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LETTERS

When police officers lie

More than 100 Boston Police cadets graduated in a ceremony in June 2020 in West Roxbury during the coronavirus pandemic.
More than 100 Boston Police cadets graduated in a ceremony in June 2020 in West Roxbury during the coronavirus pandemic.David L. Ryan/Globe Staff

Your front-page article “Police falsehoods bring little discipline” (Behind the Shield, Jan. 3) asks why aren’t there serious consequences more often when Boston police officers lie on reports or in court. Attorney Rosemary Scapicchio provided an answer to the question when she said, “It’s easier to believe the defendant did it . . . than to say the cops lied.”

District Attorney Rachael Rollins’s creation of a “Law Enforcement Automatic Discovery” database is long overdue in Suffolk County and provides one mechanism to address the practice of police officers “testilying.”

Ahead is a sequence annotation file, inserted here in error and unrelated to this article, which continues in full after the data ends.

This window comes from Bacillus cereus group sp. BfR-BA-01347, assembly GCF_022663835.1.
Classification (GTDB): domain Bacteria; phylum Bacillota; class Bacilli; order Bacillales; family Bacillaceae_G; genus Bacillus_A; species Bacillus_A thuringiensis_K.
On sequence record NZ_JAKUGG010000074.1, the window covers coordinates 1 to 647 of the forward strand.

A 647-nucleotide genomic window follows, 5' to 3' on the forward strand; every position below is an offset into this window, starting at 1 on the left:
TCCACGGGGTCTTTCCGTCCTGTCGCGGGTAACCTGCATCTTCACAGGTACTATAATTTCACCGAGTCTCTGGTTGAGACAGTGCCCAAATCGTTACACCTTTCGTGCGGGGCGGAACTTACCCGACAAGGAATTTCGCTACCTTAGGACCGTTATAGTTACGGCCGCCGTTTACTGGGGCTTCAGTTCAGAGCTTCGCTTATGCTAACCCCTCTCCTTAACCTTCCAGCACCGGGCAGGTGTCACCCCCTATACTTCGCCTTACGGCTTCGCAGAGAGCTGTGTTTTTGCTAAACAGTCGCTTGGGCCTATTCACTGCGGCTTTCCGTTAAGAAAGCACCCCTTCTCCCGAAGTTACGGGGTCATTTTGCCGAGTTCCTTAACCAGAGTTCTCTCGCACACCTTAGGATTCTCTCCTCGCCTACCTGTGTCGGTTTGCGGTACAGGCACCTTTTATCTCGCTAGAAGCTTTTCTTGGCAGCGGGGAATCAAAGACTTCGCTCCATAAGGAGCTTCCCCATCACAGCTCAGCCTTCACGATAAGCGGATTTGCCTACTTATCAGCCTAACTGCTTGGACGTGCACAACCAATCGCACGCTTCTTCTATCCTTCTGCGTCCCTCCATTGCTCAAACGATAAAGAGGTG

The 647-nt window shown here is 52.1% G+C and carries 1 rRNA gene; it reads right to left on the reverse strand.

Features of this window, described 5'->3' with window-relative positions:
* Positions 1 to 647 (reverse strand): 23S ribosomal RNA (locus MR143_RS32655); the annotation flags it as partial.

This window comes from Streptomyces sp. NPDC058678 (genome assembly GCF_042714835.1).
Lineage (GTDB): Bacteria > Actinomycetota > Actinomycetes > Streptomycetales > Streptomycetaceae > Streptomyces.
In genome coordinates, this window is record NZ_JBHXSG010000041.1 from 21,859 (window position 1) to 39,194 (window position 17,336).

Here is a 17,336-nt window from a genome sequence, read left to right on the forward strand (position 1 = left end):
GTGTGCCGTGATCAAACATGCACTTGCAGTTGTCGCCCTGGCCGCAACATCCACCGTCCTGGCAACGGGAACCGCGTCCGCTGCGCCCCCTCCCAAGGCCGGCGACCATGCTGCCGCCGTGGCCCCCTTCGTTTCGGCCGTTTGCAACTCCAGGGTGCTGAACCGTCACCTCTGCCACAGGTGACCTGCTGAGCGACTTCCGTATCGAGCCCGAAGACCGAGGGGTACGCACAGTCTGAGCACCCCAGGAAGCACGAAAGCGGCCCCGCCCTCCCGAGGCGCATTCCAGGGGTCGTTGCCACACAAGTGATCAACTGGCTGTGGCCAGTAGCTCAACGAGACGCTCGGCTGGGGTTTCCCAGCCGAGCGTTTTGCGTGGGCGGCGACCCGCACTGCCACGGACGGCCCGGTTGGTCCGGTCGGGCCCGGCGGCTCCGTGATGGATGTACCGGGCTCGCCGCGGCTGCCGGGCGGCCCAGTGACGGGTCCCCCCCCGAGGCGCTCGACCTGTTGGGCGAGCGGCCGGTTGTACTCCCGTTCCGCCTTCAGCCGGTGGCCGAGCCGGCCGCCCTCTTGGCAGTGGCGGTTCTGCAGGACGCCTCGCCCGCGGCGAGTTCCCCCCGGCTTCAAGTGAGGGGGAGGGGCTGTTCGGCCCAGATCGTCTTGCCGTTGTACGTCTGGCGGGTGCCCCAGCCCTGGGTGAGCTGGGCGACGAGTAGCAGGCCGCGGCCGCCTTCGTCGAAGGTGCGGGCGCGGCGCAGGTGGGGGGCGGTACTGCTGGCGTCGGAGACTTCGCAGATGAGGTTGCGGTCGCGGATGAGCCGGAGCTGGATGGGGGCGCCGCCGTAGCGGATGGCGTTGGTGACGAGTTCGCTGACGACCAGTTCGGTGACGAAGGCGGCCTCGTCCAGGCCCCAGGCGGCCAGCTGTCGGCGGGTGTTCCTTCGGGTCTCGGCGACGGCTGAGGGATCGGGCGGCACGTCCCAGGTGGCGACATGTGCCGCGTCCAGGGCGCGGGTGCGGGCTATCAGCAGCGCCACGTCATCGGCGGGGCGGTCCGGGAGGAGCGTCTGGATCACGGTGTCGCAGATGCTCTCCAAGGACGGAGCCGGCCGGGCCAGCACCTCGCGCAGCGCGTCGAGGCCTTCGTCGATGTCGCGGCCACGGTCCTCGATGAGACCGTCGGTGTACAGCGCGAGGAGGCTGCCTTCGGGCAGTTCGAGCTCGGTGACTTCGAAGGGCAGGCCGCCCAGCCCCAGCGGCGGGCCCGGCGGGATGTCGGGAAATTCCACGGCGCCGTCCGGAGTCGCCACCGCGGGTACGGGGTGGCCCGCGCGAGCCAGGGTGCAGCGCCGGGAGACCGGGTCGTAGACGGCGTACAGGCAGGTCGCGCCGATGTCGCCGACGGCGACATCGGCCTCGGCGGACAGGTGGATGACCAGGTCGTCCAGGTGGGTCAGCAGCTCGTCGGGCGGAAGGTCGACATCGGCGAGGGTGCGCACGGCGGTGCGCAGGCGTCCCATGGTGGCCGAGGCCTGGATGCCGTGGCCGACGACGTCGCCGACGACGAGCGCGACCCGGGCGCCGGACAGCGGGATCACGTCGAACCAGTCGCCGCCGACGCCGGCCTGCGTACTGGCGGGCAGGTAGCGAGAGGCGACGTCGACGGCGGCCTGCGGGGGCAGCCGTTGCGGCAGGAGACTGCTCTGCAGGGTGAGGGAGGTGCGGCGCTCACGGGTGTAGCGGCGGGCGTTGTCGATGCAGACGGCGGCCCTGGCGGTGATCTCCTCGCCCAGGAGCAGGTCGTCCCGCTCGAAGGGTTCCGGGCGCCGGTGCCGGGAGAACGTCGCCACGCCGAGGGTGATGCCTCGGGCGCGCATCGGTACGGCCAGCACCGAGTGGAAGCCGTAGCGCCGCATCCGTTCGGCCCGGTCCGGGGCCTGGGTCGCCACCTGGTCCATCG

Deciding whether a police officer has lied is one of the most difficult responsibilities of judges, prosecutors, and police supervisors. Until more judges and police supervisors also acknowledge the reality of some officers lying in court, not much is likely to change.

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Raymond Dougan

Lexington

The writer is a retired Boston Municipal Court judge.


It is true that the absence of discipline can influence a cop’s decision to lie. But lack of accountability is just one influence among many, and to leave the analysis there is superficial. Another question is why lying seemed like a good idea in the first place. What cultural and institutional pressures led cops to zig when they should have zagged? What did they believe would be the consequences of not lying? That’s a systemic problem that needs attention.

Yes, there’s an absence of sanctions, but there’s a structure of inducements too.

James Doyle

Salem

The writer is a defense attorney and author.